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Man With A Plan

Sunday 8th October 2017, when I look back in years to come this day will either be fondly remembered with a smile and a glowing sense of satisfaction and achievement or there’ll be a grimace, a rueful shake of the head and thoughts of what might have been.

All roads, all thoughts, all the training I have been putting in, even the majority of what I have been writing about on here, ultimately lead to the York marathon and last week I started my marathon training in earnest. I like organisation and structure and wanting to give myself the best shot of making it to the start line in good shape I have put together the obligatory training plan. I’ve seen numerous plans online, a good friend sent me a plan he previously used (65 miles in a week at its peak!), and various people have suggested plans that have worked for them. We are all unique beasts though and so the plan that I have come up with is designed to suit me in terms of my current fitness, where I need to push myself to distance wise and when I am actually able to get out and run.

My aim is to do two longer runs per week along with a shorter, faster run built in too. Depending on how I feel and what I can fit in around life, I may also add some short bits of speed work and some track or field laps too, the plan really though is to build up sensibly to around 40 miles per week which I think is manageable, will give me the chance to spend plenty of time out on my feet but won’t push me beyond what I can reasonably achieve at the moment which would then increase my risk of injury and the whole thing falling apart around my ears.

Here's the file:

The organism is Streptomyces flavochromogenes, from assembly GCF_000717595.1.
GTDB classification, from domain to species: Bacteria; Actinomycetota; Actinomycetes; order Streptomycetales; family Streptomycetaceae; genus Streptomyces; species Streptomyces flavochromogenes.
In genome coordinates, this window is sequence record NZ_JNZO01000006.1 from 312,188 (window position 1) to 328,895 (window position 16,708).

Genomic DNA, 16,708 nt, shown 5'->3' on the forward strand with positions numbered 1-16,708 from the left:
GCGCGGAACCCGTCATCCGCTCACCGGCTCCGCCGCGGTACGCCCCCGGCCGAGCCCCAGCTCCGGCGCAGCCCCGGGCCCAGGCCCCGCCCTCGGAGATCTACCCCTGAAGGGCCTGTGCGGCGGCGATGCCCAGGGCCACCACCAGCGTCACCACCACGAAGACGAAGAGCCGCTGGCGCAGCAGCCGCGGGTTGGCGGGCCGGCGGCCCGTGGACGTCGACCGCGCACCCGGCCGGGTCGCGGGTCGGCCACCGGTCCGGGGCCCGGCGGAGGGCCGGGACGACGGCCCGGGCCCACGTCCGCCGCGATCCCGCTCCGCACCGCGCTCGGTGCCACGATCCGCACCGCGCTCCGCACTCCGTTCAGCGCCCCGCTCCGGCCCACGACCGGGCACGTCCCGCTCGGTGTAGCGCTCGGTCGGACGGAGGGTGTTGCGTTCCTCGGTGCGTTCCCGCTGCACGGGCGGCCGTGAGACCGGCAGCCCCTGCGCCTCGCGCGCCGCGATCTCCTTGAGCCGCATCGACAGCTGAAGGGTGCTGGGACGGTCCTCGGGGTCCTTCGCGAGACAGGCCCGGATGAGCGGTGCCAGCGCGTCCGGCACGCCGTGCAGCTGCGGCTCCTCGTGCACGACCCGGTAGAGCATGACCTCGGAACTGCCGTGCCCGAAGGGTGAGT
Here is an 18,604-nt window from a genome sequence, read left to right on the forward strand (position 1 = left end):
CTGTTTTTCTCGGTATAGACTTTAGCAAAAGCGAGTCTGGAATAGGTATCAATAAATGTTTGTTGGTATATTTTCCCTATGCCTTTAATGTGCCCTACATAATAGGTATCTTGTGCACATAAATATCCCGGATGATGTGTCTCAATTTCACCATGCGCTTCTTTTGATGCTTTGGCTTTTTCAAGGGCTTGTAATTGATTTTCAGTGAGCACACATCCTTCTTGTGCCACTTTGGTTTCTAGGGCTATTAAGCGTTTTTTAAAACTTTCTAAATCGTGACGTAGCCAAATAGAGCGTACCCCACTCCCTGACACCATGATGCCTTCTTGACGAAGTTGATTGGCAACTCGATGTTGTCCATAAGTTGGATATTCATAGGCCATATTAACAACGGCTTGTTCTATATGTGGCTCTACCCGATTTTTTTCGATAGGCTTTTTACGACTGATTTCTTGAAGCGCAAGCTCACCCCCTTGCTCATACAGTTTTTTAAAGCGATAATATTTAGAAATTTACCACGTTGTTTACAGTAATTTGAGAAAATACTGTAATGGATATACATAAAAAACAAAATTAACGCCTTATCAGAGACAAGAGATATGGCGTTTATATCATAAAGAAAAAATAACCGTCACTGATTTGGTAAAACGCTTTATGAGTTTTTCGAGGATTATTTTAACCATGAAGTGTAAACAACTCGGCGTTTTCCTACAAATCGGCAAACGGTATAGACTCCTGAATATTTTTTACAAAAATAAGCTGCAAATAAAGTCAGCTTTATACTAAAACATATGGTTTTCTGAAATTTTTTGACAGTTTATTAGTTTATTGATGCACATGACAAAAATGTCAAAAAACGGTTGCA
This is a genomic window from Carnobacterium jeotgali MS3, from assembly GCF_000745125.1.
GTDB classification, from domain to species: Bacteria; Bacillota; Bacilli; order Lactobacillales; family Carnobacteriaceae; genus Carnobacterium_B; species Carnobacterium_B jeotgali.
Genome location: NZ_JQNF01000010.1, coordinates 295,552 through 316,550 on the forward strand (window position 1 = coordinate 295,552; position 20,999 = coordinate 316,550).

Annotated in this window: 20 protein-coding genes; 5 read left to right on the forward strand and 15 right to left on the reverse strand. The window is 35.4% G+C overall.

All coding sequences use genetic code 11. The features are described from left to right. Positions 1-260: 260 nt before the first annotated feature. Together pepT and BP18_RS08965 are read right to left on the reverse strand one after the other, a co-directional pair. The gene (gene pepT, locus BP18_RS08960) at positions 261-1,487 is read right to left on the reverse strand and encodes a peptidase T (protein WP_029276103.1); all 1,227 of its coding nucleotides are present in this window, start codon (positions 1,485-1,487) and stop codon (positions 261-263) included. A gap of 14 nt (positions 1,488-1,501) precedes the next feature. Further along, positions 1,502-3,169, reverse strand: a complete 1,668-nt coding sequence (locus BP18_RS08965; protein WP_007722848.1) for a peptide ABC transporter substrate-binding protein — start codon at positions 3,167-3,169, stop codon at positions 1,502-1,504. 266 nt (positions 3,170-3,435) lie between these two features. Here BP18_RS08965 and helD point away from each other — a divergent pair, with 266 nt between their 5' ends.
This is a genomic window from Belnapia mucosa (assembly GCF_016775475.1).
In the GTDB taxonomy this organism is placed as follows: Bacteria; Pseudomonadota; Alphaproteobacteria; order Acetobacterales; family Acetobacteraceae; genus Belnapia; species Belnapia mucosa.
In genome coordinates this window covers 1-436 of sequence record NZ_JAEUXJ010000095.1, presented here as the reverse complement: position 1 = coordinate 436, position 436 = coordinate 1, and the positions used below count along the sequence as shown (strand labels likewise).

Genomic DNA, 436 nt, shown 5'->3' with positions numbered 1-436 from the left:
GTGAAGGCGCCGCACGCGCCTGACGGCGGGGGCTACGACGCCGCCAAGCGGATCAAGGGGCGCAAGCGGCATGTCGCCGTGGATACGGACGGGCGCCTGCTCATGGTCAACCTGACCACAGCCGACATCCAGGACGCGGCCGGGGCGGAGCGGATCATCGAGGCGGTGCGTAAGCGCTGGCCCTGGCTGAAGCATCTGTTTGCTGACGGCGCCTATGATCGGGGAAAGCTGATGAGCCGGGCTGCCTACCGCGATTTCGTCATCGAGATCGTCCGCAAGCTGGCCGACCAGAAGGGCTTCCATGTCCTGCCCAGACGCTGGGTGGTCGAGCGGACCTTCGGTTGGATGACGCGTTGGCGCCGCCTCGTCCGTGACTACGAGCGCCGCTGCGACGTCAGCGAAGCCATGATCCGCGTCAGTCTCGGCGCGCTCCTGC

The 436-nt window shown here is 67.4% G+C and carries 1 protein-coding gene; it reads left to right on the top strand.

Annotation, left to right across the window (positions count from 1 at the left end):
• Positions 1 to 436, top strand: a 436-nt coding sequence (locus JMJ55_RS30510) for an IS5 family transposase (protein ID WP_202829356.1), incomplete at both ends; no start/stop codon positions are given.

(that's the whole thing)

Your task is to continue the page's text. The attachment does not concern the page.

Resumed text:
In all honesty I have probably over thought this whole experience but the memories of the Great North Run 2007 when I was woefully under prepared nag me still. I know my running, my fitness and my preparation are already so much better than they were then and if someone held a gun to my head now and told me to run a marathon I could probably do it but I want to enjoy the day and if I do then I will have the confidence to enter future marathons. The battle here is almost entirely in my own mind, as the rational thoughts are shouted down by the self-doubt and the fear of the unknown.

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Looking at the positive though marathon training week one has gone well. First of all my fantastic wife offered to bring forward my 40th birthday present by 5 months and so I have a shiny new Garmin Forerunner 35 to play with and my hope is that this will really help me to nail down my pacing and give me confidence that my legs will last the distance, I’m also a data geek so love looking at all the stats it fires out. My first run of the week was deliberately hilly as I prepare for the challenging course of the Pendle Running Festival 10k on 15th July, a solid 7 miles, followed on Wednesday by a quick 5 miler, as both runs coincided with summer (yes that was it folks, summer came and went last week, we’re on the downhill to Christmas now, if you missed it you missed out) I came home in a rather sweaty state after both. Friday’s 13 miles were a lot cooler though and felt good especially since I haven’t run more than 10 miles since the Leeds half back in mid May, looking at the myriad of stats from my Garmin my pacing was rather wonky but where I live and run is an undulating environment and so I’m never going to get it bang on.

The countdown then is now on, I love it when a plan comes together!